“If someone has human flu and is infected with bird flu, the two viruses can swap genetic material,” she said. “That’s why you see the concern for pandemic flu arising in countries where humans and livestock have very close contact.”
The Health Commission’s announcement said that there was no evidence of human-to-human transmission in the Jiangsu case. Contact tracing and surveillance have not uncovered any other infections, officials said.
Influenza viruses differ from coronaviruses, and the World Health Organization is working with the Chinese government to monitor the case, according to a statement from the W.H.O. division in Beijing.
The man began feeling feverish at the end of April and was hospitalized on April 28, the Chinese government statement said. On May 28, genome sequencing by the Chinese Center for Disease Control and Prevention determined that he had been infected with H10N3.
The government announcement did not say how the man had been infected, and the W.H.O. said the source of infection was still unknown. The man’s condition has stabilized, and he is ready to be discharged, the government said.
Professor MacIntyre said that people who are usually infected by avian viruses are those who are in prolonged close contact with the birds, such as poultry handlers.
The W.H.O. said that H10N3 had “been detected periodically in birds in live bird markets as early as 2002,” but the virus is unlikely to kill birds or lead to many signs of illness.
“As long as avian influenza viruses circulate in poultry,” the organization said, “sporadic infection of avian influenza in humans is not surprising, which is a vivid reminder that the threat of an influenza pandemic is persistent.”
Robert Williams, who manages maintenance work for schools in the Bronx, at Lehman high school on a recent morning. Just days after recovering from a serious bout of Covid-19 in March 2020, he was back in school buildings.Credit…Elianel Clinton for The New York Times
When New York City’s school system shuttered last spring, the one million students who had flooded its classrooms were sent home. Tens of thousands of teachers had just a few days to prepare for online classes. But there was a vast force of essential workers who never left the city’s 1,800 school buildings.
“This is my job — we had to be here,” said Theresa DiCristi, a custodial engineer in downtown Manhattan. She and her team cleaned the school’s hallways and cafeteria until they were sparkling, and distributed masks and hand sanitizer to families who came to pick up hot lunches.
In the Bronx, Robert Williams oversaw a team of carpenters who spent weeks in vacant school gymnasiums, building coffins for the hundreds of New Yorkers dying of the virus. By the summer, Mr. Williams, who manages maintenance work for all Bronx schools, was working every night and through the weekends to make sure school buildings were safe to welcome children back in the fall.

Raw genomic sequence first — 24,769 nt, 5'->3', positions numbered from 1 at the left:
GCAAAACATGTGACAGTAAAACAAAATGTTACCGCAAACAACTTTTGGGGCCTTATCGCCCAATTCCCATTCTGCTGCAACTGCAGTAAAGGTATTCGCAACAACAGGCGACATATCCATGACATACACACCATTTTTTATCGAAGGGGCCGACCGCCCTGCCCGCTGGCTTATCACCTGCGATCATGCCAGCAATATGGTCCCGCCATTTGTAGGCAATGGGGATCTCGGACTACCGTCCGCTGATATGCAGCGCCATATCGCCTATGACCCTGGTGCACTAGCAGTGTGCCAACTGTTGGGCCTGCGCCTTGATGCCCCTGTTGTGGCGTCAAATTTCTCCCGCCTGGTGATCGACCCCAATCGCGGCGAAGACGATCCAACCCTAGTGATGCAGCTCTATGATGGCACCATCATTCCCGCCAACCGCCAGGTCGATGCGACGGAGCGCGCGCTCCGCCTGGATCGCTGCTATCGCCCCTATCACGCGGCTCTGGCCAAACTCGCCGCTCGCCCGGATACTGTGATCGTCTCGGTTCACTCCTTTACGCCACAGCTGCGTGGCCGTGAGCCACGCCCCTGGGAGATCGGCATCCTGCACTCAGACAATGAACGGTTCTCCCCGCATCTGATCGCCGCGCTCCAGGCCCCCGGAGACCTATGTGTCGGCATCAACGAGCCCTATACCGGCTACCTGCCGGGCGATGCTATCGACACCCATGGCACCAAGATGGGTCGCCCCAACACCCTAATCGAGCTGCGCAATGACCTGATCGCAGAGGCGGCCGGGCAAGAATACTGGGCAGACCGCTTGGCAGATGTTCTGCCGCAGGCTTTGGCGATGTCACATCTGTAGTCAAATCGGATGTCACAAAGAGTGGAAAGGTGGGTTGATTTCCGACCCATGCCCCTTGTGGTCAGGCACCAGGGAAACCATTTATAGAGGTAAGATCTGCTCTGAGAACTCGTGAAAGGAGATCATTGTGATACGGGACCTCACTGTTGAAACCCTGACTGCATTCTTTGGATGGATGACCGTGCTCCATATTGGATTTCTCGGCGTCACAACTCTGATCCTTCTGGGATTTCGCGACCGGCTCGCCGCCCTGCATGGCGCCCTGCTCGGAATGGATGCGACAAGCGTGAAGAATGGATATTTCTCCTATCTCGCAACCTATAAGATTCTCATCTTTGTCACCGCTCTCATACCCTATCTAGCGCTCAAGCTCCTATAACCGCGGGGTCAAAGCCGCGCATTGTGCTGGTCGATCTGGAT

At the Star Academy in Brooklyn, even when some students spiked fevers over 100 degrees in his office or when weekly testing in schools revealed the occasional positive case, Cam Hawkins, a school nurse, knew he had to project calm. “First of all, your child is fine,” he’d say when he called parents.
Stephen Ali, a school lunch helper in the Bronx, knows how hard it is to teach a student who hasn’t had enough to eat, so he would give them more. During the pandemic, he and the school’s cook prepared meals for anyone in the community who needed them.
Fastening screws and components on a bicycle at the RTE bicycle assembly factory in Serzedo, Portugal, last week.Credit…Rodrigo Cardoso for The New York Times
Demand for bikes has soared during the pandemic. More people are pedaling to stay fit after long lockdowns or to avoid crowded trains and buses. More bike lanes have been added to cities like Barcelona, Berlin, Lisbon and Paris.
And it has been a boon to northern Portugal, home to a heavy concentration of manufacturers with ties to bicycles. About 60 companies in the region assemble bikes or make their parts and accessories.
The country of 10 million people — a little more than 2 percent of the European Union’s population — produces nearly a quarter of the bloc’s bicycles. (The United States is a secondary market for Portuguese bikes and components, accounting for about $1.2 million in exports in 2019.)
The industry has turned into one of the nation’s fastest-growing employers.
As demand has escalated, the bicycle makers have run into the same supply-chain issues that have hurt other industries, holding up production because parts from Asia are missing. That has spurred additional investment in the region, including what is believed to be Europe’s first factory to make carbon-fiber bike frames.
“One lesson from the pandemic is that you need to be nearer to your production,” said Emre Ozgunes, the general manager of Carbon Team, the factory’s owner. “Because if everything shuts down, you can probably still drive to Portugal to pick up frames, but not to China.”
Source by www.nytimes.com